Galactic Warfare. Interstellar Heroes. A robot with an ego problem, and a laser whip. Ratchet & Clank: Up Your Arsenal, the latest game in the best-selling platform series, does not think small. Twisted, maybe, with a side of brilliant: for instead of taking it easy on a surefire hit sequel, Insomniac Games have gone for broke.
One year on from Ratchet & Clank: Locked and Loaded, relations between the space heroes are strained. Clank has moved from perennial sidekick to intergalactic celebrity, starring in his own TV Series and leaving Ratchet disgruntled. Luckily, a classic Interstellar Emergency shows up to smooth out the ego problems: diabolical scheme, robotic supervillain, end of galactic life as we know it... the Big Bad this time is Dr Nefarious, and to stop him the duo must journey back to Planet Veldin, scene of the original Ratchet & Clank. Along the way there's a huge cast of friends and foes to meet, including the stroke of nostalgic genius that is Captain Qwark - more on him later.
It's clear within minutes that UYA has is no longer a platform game in any normal sense. Jump puzzles are out, and even more than Locked and Loaded, UYA brings the action in spades. You're running, you're shooting, you're leaping, you're shooting; overall, it's fast, aggressive and very funny. Everything - the levels, the characters, the enemies, the humor - is done double size. And then there are the guns. Lots and lots of guns....
UYA is stacked with over 20 different weapons. Some of the best new ones are the Plasma Whip, which lets you go Indiana Jones Ratchet-style; the Infector, a stupidity machine for enemies; and a Rift Inducer that creates on-the-spot black holes. Even better, along with the arsenal there's a fully kitted out upgrade path. Four or five enhancements for each weapon let you bolt on extra rounds, firepower, and speed until even the poxiest gadget will turn Nefarious goons into spaceburger.
While the central plot of UYA is a huge game in its own right, several other elements break up the action and add variety. The best of these is a vidcomic pickup that takes you into the world of Captain Qwark, Space Hero. UYA presents his greatest adventures as little 2D platform levels, very similar to the original Duke Nukem/Commander Keen titles of a decade ago. These mini-games are tremendously enjoyable, a stylish, funny and nostalgic break from the ultra-fireworks of the main adventure. They've even got the cheesy 16-bit sound effects.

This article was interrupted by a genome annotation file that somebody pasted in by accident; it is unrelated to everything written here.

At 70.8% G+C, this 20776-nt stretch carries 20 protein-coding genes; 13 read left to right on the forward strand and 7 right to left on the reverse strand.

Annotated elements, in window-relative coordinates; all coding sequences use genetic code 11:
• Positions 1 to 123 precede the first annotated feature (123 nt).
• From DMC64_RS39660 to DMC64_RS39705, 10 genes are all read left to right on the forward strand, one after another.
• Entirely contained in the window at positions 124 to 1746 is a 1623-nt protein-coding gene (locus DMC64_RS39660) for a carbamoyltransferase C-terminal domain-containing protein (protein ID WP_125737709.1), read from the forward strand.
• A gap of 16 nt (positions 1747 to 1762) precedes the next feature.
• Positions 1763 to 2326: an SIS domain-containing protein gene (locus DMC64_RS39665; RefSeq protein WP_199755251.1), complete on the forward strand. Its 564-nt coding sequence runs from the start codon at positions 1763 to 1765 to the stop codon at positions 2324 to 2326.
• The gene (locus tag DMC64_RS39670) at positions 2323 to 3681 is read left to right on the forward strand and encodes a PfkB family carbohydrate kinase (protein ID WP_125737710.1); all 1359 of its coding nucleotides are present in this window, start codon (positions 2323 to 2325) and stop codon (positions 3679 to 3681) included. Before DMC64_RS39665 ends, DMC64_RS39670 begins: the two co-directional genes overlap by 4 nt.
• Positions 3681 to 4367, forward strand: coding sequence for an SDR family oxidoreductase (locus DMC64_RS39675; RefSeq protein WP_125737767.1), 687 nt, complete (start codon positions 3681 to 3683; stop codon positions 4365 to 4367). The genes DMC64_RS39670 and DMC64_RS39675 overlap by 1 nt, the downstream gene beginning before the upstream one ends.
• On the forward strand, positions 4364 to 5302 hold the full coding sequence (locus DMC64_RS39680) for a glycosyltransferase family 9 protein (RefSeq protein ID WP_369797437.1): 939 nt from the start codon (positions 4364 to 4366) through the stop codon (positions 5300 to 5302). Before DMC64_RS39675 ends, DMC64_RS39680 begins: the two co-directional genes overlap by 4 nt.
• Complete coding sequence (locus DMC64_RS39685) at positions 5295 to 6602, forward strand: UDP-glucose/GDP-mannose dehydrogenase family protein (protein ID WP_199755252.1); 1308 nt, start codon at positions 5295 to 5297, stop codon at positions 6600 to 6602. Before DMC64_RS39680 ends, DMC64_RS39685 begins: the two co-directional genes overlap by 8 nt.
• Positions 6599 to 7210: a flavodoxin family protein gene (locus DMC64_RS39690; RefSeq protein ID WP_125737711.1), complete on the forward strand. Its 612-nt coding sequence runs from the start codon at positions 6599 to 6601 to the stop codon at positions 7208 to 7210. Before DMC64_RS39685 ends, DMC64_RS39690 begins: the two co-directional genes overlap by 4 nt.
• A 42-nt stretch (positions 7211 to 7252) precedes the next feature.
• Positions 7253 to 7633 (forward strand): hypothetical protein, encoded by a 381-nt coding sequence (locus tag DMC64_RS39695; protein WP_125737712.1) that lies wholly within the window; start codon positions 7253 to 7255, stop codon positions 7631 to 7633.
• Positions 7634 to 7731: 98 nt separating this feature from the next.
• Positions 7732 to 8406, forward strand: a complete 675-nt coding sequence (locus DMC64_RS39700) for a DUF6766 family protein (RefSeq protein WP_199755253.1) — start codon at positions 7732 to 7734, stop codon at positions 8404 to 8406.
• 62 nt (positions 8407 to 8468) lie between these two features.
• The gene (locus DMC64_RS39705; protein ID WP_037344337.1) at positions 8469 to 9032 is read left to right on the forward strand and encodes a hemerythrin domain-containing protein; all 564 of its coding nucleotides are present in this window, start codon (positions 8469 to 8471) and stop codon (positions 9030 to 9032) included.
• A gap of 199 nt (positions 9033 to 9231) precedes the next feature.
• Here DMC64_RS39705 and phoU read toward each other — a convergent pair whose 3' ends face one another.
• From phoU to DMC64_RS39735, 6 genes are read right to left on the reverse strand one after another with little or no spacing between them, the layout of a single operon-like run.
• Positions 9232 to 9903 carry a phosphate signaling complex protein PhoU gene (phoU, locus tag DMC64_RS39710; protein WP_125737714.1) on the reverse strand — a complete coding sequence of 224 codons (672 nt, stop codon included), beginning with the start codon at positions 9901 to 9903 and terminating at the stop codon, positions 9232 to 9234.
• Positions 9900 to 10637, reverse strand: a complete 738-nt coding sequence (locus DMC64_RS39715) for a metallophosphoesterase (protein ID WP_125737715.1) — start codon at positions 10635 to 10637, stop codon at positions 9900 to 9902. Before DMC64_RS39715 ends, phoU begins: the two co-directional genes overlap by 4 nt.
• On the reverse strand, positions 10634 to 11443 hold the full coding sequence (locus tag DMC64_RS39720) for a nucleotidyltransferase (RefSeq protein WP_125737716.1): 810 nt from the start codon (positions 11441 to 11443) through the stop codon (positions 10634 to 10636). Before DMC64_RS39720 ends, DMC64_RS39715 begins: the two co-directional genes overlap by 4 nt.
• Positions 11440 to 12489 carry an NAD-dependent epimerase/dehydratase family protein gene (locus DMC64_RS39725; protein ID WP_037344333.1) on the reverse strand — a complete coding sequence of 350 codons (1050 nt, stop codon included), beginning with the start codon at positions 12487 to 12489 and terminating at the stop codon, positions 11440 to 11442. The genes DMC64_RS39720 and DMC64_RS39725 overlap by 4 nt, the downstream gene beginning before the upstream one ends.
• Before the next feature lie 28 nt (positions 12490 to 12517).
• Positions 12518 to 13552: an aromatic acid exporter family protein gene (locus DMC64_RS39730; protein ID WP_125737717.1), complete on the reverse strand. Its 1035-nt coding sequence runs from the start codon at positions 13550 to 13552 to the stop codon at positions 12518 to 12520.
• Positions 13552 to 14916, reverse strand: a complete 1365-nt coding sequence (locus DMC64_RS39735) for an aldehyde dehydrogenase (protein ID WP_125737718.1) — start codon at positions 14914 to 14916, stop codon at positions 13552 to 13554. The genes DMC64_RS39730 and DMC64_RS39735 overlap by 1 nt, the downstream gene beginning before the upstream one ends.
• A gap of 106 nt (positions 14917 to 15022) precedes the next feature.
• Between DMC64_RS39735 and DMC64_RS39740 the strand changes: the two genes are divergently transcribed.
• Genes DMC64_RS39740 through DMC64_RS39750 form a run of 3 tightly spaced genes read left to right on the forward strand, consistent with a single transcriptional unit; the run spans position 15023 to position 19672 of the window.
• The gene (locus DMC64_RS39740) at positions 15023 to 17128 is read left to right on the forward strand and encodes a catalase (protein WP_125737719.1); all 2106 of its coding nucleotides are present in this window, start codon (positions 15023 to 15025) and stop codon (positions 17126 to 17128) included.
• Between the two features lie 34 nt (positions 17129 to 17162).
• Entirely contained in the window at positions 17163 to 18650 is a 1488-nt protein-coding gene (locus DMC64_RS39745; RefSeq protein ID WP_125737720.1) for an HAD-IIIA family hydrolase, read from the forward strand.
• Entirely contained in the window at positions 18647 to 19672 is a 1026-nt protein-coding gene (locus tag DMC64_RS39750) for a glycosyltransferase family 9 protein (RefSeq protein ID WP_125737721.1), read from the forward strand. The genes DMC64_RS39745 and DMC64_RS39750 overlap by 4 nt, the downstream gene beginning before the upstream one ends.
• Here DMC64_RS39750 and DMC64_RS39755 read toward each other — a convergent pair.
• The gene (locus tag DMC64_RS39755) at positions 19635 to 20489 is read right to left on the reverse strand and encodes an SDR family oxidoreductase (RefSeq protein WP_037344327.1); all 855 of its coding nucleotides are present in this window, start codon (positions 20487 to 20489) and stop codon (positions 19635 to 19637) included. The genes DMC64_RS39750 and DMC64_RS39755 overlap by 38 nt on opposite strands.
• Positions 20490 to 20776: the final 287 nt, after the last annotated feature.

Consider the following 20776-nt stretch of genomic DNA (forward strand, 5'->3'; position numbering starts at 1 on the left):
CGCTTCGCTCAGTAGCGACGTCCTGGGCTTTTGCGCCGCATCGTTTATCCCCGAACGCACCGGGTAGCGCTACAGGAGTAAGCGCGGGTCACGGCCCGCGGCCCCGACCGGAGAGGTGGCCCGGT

Multiplayer, too, is a winner. UYA brings a cargo-ship's worth of guns, vehicles, and gameplay options, everything from girly co-op to full on killing fields. You can play four-way split-screen on a single machine, but the real action is online, where Sony have made an effort to add extra content. Six new levels become available over broadband, and they're well-structured for team play with lots of destructible scenery and multi-pilot vehicles. USB headsets are fully supported, and there's the usual setup of game lobbies and buddy lists to get you into games.
Given the success of the other titles in the series, Ratchet & Clank: Up Your Arsenal could easily have been a â€œsafeâ€ sequel â€“ slap on some extras, a quick polish, and it would still be an excellent game that sold millions. The full, mad reality of the release goes well beyond this. In its own way, Up Your Arsenal is like that other huge sequel of the moment, GTA:San Andreas: a monster franchise extension that smacks expectations with a laser whip. It's twisted. Brilliant. And a space hero on all fronts.